Culture Of Castaways

Steve Arterburn

Remember the Tom Hanks movie Castaway? It’s about a FedEx executive who’s plane crashes into the Pacific Ocean as he’s on his way to unclog a shipping artery in some remote part of the world. Chuck Noland’played by Hanks’survives the crash. He’s miraculously washed ashore on to a deserted Pacific island where he spends five years in utter isolation’losing touch with his loved ones and forever changing the course of his life.

 

For many men, this sounds uncomfortably familiar. That’s because the lack of communication and connection among men has created’metaphorically speaking’a culture of spiritual castaways.

 

The number one dilemma facing Christian men today is isolation. Today, more than perhaps any other time in history, American men feel emotionally and relationally isolated. Sure, most have friends and lead busy lives. But as a general condition, men aren’t connected to one another in any deep and meaningful way.

 

Yet every man feels, deep down, a longing to be known, loved, and valued as a friend by other men. Men want and need close friends, but our inability to be vulnerable with each other creates our’isolation.’ Men who wouldn’t think twice about risking in business or sports have enormous difficulty taking risks to expose what’s inside their souls.

 

Men, today I challenge you to recognize your need to be valued by other men, and seek an opportunity to connect with a friend on a deeper level.

Where Is Your Heart?

Steve Arterburn

Is your marriage a delight to you? How does it compare with, say, your career or your favorite hobby when it comes to charging your engines? These aren’t things many men think about often, are they? And even when we do, it’s tough to get past our own defense mechanisms in order to get accurate answers.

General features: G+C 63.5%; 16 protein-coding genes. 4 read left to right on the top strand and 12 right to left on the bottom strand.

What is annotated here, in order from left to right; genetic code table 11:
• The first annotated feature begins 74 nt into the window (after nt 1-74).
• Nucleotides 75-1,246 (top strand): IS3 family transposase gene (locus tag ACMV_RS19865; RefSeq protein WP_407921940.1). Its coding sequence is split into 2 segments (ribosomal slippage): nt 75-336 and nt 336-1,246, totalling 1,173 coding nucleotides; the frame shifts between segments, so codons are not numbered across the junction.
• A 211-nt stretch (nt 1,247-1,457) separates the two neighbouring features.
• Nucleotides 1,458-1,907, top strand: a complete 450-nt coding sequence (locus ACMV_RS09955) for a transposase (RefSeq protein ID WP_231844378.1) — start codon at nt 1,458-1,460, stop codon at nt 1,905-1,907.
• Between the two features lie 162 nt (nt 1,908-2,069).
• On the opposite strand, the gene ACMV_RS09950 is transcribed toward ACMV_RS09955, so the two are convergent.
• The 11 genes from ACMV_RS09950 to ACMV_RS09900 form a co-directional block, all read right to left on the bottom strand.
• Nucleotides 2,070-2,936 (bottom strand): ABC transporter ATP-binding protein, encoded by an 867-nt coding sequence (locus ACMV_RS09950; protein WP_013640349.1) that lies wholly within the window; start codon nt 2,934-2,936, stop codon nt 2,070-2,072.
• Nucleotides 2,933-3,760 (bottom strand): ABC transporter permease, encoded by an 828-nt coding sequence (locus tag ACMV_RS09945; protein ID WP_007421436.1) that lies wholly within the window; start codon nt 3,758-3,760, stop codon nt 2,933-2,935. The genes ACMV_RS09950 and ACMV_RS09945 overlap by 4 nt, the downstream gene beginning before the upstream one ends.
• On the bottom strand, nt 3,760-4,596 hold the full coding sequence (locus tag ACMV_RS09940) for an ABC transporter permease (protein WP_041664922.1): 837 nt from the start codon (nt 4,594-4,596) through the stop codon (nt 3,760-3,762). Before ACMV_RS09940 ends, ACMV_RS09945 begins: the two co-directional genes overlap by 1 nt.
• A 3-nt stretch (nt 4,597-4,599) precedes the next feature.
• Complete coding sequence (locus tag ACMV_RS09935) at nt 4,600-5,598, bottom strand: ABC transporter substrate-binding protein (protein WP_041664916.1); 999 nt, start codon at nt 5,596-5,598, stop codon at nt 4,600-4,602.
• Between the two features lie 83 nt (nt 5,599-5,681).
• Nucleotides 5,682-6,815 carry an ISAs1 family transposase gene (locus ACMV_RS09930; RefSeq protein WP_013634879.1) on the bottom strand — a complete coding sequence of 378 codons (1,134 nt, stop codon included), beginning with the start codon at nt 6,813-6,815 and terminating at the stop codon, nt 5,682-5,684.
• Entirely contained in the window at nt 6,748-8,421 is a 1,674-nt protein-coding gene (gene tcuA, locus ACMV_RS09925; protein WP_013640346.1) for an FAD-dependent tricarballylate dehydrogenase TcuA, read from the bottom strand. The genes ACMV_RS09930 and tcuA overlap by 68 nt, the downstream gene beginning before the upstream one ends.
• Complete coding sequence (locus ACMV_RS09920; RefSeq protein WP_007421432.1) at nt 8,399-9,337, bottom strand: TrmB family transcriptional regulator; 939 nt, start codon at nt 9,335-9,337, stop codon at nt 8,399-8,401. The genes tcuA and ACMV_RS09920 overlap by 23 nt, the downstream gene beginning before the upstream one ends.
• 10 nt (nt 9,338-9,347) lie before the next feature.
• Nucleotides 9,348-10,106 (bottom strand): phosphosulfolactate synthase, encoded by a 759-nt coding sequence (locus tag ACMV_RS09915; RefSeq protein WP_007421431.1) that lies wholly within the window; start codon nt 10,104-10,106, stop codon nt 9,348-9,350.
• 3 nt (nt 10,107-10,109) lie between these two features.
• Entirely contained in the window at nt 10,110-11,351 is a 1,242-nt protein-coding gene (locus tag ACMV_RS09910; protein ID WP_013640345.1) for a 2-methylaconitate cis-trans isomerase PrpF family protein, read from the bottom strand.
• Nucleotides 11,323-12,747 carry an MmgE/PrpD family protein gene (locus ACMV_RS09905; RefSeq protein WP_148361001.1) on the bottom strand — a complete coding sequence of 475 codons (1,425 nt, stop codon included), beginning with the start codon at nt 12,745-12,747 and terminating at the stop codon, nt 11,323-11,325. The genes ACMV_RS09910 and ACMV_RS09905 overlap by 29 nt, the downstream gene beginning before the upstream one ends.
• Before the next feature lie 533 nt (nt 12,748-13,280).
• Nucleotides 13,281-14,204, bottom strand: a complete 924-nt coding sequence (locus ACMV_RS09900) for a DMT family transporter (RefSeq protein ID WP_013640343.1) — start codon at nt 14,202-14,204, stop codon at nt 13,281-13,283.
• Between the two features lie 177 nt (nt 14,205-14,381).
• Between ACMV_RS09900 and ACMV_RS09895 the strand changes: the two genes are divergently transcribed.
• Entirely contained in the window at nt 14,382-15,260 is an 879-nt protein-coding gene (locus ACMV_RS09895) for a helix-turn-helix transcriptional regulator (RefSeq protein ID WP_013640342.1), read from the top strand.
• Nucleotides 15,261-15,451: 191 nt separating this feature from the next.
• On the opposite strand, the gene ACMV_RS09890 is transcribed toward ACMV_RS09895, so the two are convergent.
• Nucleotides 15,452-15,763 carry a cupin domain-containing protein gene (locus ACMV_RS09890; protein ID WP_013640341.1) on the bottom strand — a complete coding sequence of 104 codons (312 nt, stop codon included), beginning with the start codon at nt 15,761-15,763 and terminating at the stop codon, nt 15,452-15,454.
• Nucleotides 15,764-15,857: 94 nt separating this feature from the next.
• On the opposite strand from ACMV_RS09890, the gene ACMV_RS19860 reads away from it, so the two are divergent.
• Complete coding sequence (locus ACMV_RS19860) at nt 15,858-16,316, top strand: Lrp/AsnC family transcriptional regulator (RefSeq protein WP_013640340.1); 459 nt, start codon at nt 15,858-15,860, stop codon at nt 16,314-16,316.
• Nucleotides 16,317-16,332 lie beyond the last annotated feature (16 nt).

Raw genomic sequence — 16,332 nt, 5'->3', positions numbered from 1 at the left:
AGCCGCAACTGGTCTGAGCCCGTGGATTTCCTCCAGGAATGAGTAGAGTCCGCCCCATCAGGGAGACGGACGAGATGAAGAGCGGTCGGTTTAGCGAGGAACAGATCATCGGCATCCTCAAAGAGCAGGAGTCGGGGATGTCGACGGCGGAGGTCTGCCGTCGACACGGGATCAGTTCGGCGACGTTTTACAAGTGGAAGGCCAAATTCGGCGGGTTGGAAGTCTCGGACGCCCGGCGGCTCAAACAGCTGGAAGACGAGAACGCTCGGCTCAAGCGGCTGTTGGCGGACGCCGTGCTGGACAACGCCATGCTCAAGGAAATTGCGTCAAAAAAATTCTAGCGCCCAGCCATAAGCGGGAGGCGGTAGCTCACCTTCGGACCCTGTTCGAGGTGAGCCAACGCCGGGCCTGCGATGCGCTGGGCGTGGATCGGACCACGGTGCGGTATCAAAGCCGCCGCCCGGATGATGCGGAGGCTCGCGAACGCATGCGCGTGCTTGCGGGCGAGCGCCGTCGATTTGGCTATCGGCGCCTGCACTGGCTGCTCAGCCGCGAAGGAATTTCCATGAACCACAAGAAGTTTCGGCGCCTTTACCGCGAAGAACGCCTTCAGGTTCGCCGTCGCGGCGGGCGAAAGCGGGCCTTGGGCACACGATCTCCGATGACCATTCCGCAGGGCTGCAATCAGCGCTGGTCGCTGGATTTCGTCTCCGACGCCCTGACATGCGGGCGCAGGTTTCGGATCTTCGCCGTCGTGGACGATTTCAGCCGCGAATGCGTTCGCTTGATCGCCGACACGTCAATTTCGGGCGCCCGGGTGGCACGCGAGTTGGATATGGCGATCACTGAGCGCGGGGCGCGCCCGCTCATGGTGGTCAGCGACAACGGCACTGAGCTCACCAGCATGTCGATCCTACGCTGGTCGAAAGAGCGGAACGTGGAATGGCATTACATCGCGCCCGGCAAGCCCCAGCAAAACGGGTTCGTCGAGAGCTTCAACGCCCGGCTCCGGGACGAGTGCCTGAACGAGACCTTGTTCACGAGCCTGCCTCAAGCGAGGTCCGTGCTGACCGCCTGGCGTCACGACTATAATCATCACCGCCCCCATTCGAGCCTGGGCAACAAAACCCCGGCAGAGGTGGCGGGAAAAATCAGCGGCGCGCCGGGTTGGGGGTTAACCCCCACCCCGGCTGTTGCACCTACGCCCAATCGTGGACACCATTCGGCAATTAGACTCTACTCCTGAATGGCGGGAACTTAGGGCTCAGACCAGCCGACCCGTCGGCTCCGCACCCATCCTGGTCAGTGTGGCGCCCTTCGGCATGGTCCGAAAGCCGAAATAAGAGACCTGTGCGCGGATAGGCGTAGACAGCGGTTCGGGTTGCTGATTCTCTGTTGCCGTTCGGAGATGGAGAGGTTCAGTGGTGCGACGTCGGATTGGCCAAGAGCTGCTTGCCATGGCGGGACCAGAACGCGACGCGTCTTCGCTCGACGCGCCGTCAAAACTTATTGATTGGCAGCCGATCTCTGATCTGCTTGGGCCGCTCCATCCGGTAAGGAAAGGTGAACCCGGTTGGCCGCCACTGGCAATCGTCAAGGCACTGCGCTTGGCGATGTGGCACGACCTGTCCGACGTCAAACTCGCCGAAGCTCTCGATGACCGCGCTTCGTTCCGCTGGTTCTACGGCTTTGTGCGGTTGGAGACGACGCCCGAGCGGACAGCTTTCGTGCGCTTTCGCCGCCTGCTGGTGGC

This being the case, I’ve got a more practical and concrete way for you to answer these questions. Over the next several days, keep your eye out for these particular things as they show up in your daily life:

        Does your wife’s face brighten when you enter the room?

        Do you greet and part with a kiss, or some other form of affection?

        Does she respond positively to your embrace?

        Does talking happen often and proceed easily between the two of you?

        When she’s sad, or when she’s been hurt, is it you that she seeks?

        Do you think about her when she’s not around? If so, what kind of thoughts?

Guys, the observations you make with regard to these questions will go a long way in helping you discern where your heart is at with your wife. If you find a passion for oneness and a passion for serving her, that’s fantastic! Keep up the good work.

However, if you find that the passion isn’t there, don’t blow it off. It’s not okay. You need to seek it, find it, and fan it into flame.

Doing Good To Your Wife

Steve Arterburn

What’s it mean to do good by your wife? And how might you, as a husband, go about doing it? You might come up with things like laying a new bathroom floor, shoveling the car out after a snow storm, or taking out the garbage on time. These are fine and good, and we like them because they keep us in our comfort zone.

 

But what about providing your wife with spiritual leadership and stability? Now that’s doing her good’in fact, it’s the best you could do for her. Yet it’s also a scary proposition for many husbands. You might not even know where to start.

 

Here are five suggestions to set the spiritual thermostat in your house:

 

1)      Develop a knowledge of God’s word. This is a must. 

2)      As you learn about God, begin to submit yourself to Him more and more.

3)      Be consistent in your prayer and devotional life. Your consistency will instill your wife’s confidence in you.

4)      Go to church and worship with your wife. Your wife will benefit greatly from watching you worship and worshipping with you.

5)      Be quick to forgive and to seek her forgiveness when you need it. Your honesty and humility will speak volumes to her.

 

Men, you will bless your wife by leading her. If you do it tenderly and wisely, and by example, she’ll follow.